Review: To Kill a Mockingbird, Lyceum

Daniel Betts, Credit: Johan Persson - www.perssonphotography.com /
Daniel Betts, Credit: Johan Persson - www.perssonphotography.com /
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Harper Lee’s classic novel of racist injustice in a small town in the American Deep South, as seen through the eyes of children, is brought to the stage in this bewitching production.

The book is right at the centre of the show as several members of the cast take turns in narrating by reading from it.

The narrators switch to playing supporting roles through the effective use of minimal costume and prop changes.

The feel of the play is very warm and low key, which heightens the drama around a court case involving a young black man accused of rape by a white woman.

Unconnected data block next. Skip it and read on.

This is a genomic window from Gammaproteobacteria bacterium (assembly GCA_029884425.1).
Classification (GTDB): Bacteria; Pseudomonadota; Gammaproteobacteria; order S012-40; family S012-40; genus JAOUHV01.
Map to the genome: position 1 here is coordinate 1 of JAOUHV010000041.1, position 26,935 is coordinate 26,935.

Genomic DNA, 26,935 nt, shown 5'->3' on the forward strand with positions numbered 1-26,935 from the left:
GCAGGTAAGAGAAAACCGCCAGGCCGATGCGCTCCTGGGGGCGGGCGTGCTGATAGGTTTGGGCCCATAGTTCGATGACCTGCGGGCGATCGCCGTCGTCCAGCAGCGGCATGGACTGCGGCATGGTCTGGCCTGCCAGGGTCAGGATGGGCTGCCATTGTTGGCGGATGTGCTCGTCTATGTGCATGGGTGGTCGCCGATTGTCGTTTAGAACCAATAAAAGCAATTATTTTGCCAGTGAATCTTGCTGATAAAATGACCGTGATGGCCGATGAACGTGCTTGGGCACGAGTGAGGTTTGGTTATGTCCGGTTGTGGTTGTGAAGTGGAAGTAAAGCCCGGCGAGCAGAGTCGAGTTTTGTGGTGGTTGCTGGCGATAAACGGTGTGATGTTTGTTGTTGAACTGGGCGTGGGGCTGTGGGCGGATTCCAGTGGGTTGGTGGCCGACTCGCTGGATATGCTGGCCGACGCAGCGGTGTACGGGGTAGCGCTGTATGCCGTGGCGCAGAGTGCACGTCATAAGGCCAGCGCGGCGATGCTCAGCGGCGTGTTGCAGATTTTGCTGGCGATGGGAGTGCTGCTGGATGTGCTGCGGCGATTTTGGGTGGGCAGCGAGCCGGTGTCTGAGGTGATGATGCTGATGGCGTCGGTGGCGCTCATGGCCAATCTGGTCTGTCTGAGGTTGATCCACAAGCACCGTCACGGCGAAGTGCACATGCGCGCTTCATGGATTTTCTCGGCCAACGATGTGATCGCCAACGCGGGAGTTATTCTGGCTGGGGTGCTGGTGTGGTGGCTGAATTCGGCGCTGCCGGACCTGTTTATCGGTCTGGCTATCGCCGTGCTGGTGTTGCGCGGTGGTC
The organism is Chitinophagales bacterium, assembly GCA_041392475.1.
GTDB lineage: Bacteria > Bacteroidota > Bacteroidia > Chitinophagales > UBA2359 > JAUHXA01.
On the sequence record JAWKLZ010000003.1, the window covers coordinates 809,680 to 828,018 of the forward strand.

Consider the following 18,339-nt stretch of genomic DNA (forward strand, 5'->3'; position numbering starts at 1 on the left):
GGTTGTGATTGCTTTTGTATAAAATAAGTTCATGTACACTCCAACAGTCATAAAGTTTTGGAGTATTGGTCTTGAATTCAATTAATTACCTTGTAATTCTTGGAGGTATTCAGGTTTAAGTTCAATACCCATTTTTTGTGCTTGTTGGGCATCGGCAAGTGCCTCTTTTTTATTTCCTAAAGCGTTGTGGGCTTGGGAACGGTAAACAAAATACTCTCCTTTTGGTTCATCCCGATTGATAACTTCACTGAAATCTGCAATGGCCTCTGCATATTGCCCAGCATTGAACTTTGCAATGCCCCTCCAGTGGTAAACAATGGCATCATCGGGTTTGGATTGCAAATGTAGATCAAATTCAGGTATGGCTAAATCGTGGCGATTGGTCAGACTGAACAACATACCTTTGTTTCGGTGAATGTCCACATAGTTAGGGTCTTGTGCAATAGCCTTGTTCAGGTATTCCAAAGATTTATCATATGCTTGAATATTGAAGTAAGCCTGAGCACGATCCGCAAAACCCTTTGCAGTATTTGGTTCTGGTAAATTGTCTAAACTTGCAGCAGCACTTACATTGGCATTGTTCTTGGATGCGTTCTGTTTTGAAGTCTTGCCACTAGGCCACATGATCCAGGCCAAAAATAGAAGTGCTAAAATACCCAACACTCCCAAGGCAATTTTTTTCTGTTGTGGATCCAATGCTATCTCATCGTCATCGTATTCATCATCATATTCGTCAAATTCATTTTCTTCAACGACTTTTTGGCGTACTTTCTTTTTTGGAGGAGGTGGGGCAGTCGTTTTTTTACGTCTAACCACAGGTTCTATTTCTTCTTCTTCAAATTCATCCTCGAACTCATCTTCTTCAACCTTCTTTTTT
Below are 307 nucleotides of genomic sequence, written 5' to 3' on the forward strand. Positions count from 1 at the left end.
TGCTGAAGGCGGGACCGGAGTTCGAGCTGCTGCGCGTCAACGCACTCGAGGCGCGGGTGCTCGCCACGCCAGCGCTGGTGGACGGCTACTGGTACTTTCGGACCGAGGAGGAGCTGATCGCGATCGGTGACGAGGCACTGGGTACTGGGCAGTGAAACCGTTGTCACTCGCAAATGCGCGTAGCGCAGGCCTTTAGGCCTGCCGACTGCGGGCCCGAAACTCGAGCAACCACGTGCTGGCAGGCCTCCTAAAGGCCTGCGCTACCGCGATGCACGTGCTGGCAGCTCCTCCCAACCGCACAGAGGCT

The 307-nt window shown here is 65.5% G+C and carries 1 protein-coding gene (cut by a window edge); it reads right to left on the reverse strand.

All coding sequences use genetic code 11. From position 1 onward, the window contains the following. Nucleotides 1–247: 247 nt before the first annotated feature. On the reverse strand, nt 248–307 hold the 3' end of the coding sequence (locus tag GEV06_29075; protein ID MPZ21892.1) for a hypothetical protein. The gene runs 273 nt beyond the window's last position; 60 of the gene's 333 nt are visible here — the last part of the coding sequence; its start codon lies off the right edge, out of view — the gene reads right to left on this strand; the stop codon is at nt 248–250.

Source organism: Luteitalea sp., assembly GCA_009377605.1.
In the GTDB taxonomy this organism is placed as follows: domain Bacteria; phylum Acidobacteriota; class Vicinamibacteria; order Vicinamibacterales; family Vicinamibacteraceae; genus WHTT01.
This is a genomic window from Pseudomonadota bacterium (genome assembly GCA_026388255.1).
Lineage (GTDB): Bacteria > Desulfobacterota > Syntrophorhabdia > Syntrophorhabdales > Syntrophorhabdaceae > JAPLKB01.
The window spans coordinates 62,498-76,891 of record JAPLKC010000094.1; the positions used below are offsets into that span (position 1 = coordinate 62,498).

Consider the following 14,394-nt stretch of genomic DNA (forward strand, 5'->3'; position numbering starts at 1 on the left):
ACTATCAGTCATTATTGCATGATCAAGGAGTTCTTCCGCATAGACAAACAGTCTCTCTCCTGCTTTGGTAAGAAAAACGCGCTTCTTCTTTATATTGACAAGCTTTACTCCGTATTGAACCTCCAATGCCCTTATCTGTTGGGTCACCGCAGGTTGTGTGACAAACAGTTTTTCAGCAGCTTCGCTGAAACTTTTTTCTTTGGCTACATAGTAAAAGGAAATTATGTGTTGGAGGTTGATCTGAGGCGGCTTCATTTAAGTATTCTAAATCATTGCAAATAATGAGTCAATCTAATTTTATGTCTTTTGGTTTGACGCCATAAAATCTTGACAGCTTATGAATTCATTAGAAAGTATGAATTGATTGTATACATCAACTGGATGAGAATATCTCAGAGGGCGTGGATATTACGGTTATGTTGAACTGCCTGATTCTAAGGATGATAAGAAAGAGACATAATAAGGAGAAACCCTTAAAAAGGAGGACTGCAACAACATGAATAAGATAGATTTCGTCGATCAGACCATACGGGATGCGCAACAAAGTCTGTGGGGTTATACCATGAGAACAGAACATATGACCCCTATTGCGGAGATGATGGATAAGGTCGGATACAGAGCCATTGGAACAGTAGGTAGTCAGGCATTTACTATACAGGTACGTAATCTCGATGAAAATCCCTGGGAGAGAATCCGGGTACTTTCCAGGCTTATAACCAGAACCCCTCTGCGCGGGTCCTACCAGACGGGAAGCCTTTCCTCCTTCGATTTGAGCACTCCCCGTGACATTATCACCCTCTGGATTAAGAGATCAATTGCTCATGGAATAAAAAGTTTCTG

Lawyer Atticus Finch (Daniel Betts) has to defend the young man, Tom Robinson, in a situation where he hasn’t got a hope of winning at a time when black people were treated as second-class.

Atticus’s gentle dignity and determination to do the right thing in any case gradually wins him the admiration of his children Scout and Jem and their friend Dill.

The children, beautifully played by Rose Boore, Billy Price and Milo Panni on press night, come to understand why Atticus says you can’t understand anyone “until you climb inside of his skin and walk around in it.”

Despite the tragedy of Tom’s terrible end, they learn to see little signs signifying that change may be possible one day.